You might be surprised to know that one of the authors of the Bible seems to have been a bit of a sports fan. The apostle Paul wrote several times about wrestling and fights. He referred to races on at least three occasions. He talked about the goal and the prize. And he mentioned "the crown" several times, not using the word for a royal crown but the word that refers to the laurels given to the winners of athletic events in ancient times.
Paul especially used these terms when writing to the church in Corinth. Beginning about 600 years before Christ, Corinth hosted a group of games known as the Isthmian Games, held every two years. Some Bible experts even suggest that Paul may have attended these games on at least one occasion.
In writing to these Corinthian Christians, Paul wrote these words:
Do you not know that in a race all the runners compete, but only one receives the prize? So run that you may obtain it. Every athlete exercises self-control in all things. They do it to receive a perishable wreath, but we an imperishable. So I do not run aimlessly; I do not box as one beating the air. But I discipline my body and keep it under control, lest after preaching to others I myself should be disqualified (1 Corinthians 9:24–27).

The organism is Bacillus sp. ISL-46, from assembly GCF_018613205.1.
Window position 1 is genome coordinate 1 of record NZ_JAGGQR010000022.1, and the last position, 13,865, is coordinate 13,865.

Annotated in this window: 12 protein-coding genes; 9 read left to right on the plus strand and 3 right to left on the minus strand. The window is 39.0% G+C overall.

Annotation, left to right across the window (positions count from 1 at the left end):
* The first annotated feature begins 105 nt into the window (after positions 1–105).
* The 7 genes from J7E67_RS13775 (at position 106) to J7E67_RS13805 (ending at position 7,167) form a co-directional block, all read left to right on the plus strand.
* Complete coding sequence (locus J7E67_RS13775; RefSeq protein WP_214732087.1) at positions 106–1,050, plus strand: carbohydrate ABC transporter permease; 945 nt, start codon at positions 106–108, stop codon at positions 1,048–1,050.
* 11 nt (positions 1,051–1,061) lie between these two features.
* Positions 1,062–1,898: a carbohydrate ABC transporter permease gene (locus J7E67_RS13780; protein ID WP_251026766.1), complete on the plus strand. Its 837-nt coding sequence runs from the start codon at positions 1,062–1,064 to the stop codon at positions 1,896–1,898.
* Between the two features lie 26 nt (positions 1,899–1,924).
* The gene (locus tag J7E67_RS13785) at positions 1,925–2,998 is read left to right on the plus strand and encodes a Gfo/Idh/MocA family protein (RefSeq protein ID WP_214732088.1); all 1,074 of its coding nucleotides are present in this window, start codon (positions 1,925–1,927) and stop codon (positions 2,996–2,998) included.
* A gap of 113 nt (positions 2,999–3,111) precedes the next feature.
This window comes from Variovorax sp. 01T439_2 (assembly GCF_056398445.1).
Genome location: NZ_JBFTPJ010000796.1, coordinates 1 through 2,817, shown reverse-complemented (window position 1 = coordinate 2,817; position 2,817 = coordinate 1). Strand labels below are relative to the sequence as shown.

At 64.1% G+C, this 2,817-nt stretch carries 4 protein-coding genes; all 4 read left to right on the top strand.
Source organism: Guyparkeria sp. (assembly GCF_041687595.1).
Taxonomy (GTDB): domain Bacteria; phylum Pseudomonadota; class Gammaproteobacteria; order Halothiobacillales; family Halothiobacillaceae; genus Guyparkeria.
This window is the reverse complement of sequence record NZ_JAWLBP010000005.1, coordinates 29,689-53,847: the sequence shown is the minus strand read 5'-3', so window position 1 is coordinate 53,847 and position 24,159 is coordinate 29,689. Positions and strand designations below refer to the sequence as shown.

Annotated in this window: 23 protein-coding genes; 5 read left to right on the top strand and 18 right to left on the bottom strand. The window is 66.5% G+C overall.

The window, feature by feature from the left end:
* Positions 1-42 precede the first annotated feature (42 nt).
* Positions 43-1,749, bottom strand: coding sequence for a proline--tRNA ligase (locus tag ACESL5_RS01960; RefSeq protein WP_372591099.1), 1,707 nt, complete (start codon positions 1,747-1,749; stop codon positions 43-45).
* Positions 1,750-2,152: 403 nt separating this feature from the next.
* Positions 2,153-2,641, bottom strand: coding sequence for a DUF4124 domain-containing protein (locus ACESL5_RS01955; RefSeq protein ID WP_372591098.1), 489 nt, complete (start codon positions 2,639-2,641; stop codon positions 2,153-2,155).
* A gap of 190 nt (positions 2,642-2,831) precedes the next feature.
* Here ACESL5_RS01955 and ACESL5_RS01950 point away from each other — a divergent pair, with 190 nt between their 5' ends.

We look at the sacrifices that athletes make, and we understand why they do what they do. They deprive themselves of certain foods. They get up early and exercise for long hours. They push their bodies to the brink of injury in order to improve their performance. And they do it for rewards that won't last.
Paul says that he was also living a regimented lifestyle, disciplining himself in order to win the most important race of all. He was doing it, not to receive a crown of leaves to put on his head, but to receive a crown of life that would never go away.
Whatever we have to do to achieve eternal life is worth the cost. No sacrifice is too great. Nothing that we give up can compare with what we get. Take the challenge. Live the lifestyle. Win the race and receive the prize.
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